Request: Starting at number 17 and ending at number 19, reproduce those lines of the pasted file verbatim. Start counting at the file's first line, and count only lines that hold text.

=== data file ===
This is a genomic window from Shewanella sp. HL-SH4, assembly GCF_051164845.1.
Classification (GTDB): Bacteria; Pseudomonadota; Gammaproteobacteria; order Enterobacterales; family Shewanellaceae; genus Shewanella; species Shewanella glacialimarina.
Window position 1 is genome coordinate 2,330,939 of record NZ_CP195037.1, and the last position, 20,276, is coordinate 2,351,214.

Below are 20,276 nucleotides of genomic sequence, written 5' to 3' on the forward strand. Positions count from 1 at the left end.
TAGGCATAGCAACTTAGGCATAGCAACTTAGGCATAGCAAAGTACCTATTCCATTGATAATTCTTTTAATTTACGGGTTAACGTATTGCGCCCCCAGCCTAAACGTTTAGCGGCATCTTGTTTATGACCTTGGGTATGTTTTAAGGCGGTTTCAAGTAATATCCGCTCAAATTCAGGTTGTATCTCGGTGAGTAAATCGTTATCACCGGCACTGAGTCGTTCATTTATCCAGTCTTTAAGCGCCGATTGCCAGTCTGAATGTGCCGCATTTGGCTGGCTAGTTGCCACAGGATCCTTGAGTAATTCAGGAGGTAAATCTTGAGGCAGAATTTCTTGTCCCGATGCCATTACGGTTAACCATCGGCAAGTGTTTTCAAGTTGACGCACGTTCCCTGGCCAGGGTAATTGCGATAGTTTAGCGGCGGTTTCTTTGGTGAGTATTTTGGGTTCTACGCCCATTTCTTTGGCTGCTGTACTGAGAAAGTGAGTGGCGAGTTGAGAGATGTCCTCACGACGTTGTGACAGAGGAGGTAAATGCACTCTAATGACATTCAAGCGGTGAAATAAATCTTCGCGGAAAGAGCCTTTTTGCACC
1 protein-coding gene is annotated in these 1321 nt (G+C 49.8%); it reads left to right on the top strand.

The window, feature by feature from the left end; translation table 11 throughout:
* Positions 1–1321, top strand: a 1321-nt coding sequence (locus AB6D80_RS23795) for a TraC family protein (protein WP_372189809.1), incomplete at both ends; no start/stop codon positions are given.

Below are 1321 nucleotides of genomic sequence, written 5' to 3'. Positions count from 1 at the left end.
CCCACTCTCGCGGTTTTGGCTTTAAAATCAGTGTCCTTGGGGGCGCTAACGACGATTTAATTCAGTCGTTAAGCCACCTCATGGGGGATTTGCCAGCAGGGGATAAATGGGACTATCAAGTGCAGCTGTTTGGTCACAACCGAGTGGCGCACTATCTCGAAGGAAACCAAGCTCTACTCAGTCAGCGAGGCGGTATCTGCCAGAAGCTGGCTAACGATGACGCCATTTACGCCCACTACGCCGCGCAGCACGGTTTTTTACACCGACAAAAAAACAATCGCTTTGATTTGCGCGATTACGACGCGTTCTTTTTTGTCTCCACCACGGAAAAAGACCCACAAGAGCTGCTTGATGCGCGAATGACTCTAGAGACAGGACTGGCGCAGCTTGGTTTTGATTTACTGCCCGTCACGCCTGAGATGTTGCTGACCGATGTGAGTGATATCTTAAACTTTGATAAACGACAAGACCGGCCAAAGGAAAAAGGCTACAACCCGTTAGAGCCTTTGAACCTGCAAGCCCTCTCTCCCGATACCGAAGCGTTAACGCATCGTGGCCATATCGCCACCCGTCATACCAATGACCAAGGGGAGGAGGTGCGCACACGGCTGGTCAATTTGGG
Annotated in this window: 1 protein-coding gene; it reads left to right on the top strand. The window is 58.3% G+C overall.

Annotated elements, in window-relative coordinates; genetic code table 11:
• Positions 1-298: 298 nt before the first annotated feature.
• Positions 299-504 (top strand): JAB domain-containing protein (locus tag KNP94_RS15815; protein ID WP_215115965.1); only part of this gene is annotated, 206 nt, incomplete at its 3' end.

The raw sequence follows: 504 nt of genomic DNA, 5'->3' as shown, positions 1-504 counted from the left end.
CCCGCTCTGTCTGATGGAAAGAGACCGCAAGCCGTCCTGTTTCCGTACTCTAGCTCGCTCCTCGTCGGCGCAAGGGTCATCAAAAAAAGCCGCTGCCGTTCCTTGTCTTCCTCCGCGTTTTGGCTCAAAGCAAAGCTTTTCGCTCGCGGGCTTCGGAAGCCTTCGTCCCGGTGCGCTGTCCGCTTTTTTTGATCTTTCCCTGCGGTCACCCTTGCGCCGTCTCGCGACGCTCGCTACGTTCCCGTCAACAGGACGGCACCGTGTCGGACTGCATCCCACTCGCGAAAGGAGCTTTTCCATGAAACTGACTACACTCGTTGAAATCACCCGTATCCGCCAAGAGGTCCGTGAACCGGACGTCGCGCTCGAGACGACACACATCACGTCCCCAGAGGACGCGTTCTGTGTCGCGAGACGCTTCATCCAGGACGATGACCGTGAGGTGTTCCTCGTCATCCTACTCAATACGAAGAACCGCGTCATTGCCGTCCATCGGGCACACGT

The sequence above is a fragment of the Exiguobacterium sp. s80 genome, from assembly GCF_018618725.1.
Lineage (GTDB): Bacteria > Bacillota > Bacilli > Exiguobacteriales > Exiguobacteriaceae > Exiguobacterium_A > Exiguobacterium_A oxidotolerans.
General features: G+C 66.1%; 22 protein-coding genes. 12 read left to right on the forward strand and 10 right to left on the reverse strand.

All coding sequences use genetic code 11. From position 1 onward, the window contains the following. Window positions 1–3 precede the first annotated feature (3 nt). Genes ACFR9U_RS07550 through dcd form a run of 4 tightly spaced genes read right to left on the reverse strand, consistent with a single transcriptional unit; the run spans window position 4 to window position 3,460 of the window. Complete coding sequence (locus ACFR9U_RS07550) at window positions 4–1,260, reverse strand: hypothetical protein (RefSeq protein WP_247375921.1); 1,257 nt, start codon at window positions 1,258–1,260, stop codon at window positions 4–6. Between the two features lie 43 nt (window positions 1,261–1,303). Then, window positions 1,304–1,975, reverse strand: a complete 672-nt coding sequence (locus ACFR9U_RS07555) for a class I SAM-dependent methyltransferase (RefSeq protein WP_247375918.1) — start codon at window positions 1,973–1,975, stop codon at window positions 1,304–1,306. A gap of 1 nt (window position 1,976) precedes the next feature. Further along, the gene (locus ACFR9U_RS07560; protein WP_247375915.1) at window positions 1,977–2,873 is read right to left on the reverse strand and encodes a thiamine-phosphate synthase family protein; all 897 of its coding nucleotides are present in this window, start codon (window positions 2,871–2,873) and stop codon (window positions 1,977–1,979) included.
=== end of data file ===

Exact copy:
The sequence above is a fragment of the Exiguobacterium sp. s80 genome, from assembly GCF_018618725.1.
Lineage (GTDB): Bacteria > Bacillota > Bacilli > Exiguobacteriales > Exiguobacteriaceae > Exiguobacterium_A > Exiguobacterium_A oxidotolerans.
General features: G+C 66.1%; 22 protein-coding genes. 12 read left to right on the forward strand and 10 right to left on the reverse strand.